Archive for the ‘Del Ray press’ Tag

A fairy tale’s heroine   1 comment

 

 

 

 

 

 

 

 

 

 

The Bear and the Nightingale is Katherine Arden’s debut novel, which
blends a familiar theme in the guise of a Russian folktale.

While this is more fantasy than classic Russian literature, the author does rely                                              on its characteristics, such as the patriarchal society and descriptions of                                                medieval Russia.

Vasya, whose mother died in childbirth, is a rebellious young girl; which
intensifies as she grows older. Yet, she’s sensitive to the world around her,
particularly aspects others either can’t or won’t acknowledge. This includes
woodland apparitions, water nymphs and household spirits.

Vasya’s father remarries and brings his young, extremely religious wife,
Anna, to his home in a remote village near the forest’s edge. Despite her pious
devotion, she is a malicious stepmother. She forbids the family from honoring
or acknowledging their household spirits. This, and the arrival of a priest who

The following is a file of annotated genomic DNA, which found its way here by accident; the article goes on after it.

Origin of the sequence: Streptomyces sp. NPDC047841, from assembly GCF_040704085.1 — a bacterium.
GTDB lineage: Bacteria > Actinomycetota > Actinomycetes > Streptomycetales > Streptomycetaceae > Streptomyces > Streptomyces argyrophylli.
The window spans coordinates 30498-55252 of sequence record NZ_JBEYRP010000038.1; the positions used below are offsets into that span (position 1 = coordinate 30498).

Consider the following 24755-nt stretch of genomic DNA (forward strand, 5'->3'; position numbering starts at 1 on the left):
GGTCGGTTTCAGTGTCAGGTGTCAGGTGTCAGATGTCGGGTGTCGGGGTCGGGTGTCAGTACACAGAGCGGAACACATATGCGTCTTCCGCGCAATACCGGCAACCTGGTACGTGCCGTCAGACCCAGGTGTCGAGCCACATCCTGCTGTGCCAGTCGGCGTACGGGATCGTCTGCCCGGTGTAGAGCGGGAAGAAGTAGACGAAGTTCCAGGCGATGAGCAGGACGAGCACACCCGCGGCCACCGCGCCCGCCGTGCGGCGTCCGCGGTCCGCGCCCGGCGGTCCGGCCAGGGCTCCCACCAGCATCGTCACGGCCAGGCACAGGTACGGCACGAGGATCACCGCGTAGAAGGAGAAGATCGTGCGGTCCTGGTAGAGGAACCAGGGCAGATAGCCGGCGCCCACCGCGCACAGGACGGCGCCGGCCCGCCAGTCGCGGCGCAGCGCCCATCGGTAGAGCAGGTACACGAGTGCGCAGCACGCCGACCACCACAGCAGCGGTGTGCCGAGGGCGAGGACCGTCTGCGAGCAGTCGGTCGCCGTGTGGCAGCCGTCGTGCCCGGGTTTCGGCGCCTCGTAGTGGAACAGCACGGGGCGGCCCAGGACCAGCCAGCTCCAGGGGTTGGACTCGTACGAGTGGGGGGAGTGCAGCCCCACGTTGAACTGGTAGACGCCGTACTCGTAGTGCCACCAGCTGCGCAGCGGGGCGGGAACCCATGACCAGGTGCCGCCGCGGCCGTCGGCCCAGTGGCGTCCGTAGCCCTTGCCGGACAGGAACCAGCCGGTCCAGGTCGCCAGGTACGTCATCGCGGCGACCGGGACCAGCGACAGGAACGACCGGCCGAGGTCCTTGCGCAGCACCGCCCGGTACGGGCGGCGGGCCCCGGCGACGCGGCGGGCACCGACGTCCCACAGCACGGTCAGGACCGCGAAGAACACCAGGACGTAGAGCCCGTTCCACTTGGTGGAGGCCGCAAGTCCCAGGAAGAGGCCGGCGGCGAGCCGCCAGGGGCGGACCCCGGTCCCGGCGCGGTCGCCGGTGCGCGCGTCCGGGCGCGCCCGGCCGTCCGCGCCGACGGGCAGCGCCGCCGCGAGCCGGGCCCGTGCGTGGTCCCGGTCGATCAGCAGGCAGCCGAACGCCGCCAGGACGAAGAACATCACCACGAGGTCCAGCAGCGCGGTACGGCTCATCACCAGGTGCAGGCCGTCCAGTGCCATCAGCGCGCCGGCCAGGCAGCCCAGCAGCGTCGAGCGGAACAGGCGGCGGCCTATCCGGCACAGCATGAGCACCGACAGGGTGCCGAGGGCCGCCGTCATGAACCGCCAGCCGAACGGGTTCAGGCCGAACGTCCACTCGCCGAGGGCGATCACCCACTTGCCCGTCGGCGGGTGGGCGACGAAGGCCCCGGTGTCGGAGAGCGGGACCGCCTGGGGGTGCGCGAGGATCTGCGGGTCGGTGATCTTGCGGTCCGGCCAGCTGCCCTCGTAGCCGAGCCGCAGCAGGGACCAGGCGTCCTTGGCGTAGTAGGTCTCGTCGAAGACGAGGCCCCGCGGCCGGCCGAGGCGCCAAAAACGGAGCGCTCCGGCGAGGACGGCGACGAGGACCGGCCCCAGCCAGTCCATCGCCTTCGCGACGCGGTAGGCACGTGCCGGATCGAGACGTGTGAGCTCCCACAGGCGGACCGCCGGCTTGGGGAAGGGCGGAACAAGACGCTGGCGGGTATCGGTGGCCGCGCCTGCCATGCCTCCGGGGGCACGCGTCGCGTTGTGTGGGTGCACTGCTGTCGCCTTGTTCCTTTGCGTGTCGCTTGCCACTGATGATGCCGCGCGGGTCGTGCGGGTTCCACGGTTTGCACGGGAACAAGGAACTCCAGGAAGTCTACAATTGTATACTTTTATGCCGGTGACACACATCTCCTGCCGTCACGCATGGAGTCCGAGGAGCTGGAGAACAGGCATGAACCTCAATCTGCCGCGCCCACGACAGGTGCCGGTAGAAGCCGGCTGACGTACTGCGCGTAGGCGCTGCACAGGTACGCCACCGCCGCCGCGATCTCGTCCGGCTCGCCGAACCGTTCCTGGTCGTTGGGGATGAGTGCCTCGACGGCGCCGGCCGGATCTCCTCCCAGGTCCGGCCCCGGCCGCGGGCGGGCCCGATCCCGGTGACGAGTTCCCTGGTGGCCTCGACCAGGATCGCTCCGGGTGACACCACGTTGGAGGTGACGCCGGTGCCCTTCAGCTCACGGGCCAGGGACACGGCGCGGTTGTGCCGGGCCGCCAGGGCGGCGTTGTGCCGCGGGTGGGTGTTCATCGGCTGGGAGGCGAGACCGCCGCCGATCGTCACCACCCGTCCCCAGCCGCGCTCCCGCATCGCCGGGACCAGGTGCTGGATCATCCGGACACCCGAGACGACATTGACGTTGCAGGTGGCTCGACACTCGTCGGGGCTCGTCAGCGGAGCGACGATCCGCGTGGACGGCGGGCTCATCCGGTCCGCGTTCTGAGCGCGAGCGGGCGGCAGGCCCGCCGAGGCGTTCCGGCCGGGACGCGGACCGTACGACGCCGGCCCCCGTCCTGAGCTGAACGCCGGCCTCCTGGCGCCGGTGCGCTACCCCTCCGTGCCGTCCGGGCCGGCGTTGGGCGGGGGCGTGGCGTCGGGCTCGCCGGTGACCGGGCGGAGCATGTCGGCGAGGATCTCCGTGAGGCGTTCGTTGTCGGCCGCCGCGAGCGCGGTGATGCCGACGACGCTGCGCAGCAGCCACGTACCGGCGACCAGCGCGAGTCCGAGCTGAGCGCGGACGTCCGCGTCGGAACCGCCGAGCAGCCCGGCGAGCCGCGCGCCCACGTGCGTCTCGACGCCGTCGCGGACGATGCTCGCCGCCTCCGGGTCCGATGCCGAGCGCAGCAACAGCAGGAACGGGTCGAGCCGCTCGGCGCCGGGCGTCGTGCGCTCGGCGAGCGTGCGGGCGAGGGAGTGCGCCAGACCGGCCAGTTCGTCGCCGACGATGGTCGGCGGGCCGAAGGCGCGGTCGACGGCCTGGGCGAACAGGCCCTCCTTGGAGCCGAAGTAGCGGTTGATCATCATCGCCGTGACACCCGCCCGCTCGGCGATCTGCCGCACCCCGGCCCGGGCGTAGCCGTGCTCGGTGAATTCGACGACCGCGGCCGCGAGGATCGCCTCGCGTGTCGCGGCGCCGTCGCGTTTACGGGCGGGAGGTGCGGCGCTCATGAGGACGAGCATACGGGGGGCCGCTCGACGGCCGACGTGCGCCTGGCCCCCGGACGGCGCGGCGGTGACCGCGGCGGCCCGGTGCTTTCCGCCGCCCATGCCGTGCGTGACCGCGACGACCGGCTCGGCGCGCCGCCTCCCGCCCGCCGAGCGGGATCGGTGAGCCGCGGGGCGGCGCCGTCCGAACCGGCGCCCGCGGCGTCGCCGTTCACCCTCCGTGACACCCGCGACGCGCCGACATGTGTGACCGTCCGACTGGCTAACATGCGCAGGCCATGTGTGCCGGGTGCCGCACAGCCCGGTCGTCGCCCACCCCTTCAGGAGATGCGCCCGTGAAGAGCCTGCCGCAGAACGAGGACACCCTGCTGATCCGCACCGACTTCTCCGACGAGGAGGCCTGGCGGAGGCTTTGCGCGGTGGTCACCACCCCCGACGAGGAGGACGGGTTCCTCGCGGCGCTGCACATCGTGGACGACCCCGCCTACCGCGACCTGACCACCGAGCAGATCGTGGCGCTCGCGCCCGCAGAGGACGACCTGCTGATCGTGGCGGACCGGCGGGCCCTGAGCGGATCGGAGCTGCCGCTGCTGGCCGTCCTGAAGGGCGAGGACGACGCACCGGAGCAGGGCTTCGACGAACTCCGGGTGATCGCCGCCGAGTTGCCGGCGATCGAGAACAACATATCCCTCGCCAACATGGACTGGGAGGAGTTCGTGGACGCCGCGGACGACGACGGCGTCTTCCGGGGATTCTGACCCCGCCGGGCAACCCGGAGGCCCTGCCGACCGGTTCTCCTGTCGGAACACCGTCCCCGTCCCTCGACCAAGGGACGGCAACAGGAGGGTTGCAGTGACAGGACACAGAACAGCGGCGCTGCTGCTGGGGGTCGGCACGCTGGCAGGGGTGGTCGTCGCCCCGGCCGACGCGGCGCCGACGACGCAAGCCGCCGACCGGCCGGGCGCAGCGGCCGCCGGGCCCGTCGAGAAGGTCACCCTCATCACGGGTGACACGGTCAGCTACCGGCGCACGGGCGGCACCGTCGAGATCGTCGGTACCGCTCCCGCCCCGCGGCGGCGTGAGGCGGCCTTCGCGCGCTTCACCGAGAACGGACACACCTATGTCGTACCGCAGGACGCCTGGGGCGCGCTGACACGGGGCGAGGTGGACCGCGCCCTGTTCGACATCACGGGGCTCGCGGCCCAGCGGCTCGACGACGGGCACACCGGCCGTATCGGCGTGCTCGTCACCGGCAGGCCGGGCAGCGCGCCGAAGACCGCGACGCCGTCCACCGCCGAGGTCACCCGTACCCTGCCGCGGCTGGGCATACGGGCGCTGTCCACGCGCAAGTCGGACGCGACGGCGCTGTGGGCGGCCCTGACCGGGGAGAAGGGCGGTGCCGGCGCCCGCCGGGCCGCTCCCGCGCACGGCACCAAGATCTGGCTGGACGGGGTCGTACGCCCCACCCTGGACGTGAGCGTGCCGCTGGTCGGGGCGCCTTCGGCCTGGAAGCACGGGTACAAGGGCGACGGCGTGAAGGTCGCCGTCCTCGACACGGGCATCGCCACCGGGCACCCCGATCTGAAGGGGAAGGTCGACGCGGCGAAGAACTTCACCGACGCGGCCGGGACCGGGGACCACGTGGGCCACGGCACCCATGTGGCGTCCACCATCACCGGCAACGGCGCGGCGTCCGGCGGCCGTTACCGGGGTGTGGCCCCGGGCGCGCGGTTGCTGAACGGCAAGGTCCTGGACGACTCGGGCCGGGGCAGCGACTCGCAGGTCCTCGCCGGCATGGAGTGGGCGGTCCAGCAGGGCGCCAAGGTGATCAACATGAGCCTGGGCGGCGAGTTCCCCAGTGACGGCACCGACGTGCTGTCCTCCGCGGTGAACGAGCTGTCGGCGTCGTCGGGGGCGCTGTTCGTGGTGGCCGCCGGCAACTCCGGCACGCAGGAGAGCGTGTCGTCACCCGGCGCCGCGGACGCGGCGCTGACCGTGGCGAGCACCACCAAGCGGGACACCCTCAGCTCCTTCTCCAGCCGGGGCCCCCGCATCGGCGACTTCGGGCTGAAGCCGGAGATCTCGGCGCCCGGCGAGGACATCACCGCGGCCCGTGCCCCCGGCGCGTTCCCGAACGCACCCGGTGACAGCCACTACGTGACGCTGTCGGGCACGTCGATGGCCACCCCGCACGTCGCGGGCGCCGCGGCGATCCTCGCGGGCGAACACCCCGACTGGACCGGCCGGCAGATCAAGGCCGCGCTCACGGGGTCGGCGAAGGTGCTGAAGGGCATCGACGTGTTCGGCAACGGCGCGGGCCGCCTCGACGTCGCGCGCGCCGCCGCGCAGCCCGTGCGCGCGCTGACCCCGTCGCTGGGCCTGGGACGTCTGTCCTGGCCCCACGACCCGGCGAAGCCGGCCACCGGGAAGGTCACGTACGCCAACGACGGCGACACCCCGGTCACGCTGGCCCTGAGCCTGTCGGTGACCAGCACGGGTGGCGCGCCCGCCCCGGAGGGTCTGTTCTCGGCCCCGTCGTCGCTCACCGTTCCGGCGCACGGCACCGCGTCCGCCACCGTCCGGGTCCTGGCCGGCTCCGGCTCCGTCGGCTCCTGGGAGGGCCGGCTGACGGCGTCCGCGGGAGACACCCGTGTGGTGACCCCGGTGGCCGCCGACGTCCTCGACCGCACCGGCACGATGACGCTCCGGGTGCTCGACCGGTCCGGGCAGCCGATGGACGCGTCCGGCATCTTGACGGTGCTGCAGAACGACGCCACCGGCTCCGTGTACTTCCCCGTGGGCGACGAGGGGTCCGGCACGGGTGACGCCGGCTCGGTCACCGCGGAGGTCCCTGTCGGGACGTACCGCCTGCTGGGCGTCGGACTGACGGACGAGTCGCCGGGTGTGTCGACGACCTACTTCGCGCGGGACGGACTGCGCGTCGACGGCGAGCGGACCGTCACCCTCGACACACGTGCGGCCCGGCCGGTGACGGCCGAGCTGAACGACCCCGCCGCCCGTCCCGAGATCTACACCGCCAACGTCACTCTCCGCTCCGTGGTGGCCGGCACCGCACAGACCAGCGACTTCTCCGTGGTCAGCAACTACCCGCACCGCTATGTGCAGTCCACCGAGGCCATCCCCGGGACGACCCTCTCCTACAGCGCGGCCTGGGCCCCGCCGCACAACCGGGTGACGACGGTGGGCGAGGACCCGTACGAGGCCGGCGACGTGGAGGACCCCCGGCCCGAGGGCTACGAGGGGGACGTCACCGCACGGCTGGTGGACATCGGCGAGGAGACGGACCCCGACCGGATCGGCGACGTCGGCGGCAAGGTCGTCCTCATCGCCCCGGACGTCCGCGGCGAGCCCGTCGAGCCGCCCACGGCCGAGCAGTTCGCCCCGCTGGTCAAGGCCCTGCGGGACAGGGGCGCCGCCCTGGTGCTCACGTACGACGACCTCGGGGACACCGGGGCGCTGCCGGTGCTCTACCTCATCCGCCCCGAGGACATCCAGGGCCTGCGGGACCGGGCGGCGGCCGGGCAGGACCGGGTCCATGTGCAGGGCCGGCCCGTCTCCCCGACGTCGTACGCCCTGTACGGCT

supports Anna, ensures the family and villagers will endure bad luck.

The novel isn’t initially engaging, but gains momentum as Arden’s writing
becomes more vivid and her characters more fully developed. The harsh winter is
a significant element of the narrative.

The title is derived from the combating attributes of the woodland folklore
creatures and Vasya’s ultimate role with them.

It’s necessary to suspend disbelief and remind oneself that fear and joy are
part of fairy tales. This helps in recognizing the absence of nuance: there is
evil or good; magic or reality; but always a surprise.

The Bear and the Nightingale

Almost Four bookmarks

Del Ray, 2017

333 pages (includes glossary of Russian terms, Reader’s Guide and author
interview)